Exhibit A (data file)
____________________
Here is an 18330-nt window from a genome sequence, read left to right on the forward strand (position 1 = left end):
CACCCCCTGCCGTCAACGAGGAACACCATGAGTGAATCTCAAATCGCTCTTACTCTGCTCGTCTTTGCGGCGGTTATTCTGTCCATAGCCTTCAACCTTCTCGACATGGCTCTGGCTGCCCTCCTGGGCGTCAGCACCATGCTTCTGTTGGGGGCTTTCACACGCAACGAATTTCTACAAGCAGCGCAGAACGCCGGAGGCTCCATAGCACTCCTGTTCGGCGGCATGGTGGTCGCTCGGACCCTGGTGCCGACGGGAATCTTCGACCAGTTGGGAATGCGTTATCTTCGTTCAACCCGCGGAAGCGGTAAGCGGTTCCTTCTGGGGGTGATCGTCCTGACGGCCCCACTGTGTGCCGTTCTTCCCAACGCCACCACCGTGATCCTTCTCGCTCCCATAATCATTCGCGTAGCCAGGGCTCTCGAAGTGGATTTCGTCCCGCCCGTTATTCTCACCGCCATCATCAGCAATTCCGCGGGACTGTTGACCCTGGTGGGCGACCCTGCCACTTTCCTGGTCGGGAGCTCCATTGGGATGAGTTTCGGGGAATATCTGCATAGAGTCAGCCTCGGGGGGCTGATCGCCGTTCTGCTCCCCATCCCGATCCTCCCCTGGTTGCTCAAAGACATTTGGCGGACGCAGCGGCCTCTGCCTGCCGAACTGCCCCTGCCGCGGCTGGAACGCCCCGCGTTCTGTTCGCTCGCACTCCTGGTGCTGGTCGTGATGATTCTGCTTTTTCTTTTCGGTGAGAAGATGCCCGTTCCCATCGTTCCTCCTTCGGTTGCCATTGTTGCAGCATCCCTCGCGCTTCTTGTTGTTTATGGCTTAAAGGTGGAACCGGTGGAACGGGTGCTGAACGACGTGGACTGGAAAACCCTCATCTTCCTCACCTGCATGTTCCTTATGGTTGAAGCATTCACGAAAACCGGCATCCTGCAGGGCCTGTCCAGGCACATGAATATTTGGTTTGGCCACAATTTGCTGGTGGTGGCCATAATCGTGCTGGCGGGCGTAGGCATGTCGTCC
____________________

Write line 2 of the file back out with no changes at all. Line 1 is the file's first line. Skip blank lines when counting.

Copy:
CACCCCCTGCCGTCAACGAGGAACACCATGAGTGAATCTCAAATCGCTCTTACTCTGCTCGTCTTTGCGGCGGTTATTCTGTCCATAGCCTTCAACCTTCTCGACATGGCTCTGGCTGCCCTCCTGGGCGTCAGCACCATGCTTCTGTTGGGGGCTTTCACACGCAACGAATTTCTACAAGCAGCGCAGAACGCCGGAGGCTCCATAGCACTCCTGTTCGGCGGCATGGTGGTCGCTCGGACCCTGGTGCCGACGGGAATCTTCGACCAGTTGGGAATGCGTTATCTTCGTTCAACCCGCGGAAGCGGTAAGCGGTTCCTTCTGGGGGTGATCGTCCTGACGGCCCCACTGTGTGCCGTTCTTCCCAACGCCACCACCGTGATCCTTCTCGCTCCCATAATCATTCGCGTAGCCAGGGCTCTCGAAGTGGATTTCGTCCCGCCCGTTATTCTCACCGCCATCATCAGCAATTCCGCGGGACTGTTGACCCTGGTGGGCGACCCTGCCACTTTCCTGGTCGGGAGCTCCATTGGGATGAGTTTCGGGGAATATCTGCATAGAGTCAGCCTCGGGGGGCTGATCGCCGTTCTGCTCCCCATCCCGATCCTCCCCTGGTTGCTCAAAGACATTTGGCGGACGCAGCGGCCTCTGCCTGCCGAACTGCCCCTGCCGCGGCTGGAACGCCCCGCGTTCTGTTCGCTCGCACTCCTGGTGCTGGTCGTGATGATTCTGCTTTTTCTTTTCGGTGAGAAGATGCCCGTTCCCATCGTTCCTCCTTCGGTTGCCATTGTTGCAGCATCCCTCGCGCTTCTTGTTGTTTATGGCTTAAAGGTGGAACCGGTGGAACGGGTGCTGAACGACGTGGACTGGAAAACCCTCATCTTCCTCACCTGCATGTTCCTTATGGTTGAAGCATTCACGAAAACCGGCATCCTGCAGGGCCTGTCCAGGCACATGAATATTTGGTTTGGCCACAATTTGCTGGTGGTGGCCATAATCGTGCTGGCGGGCGTAGGCATGTCGTCC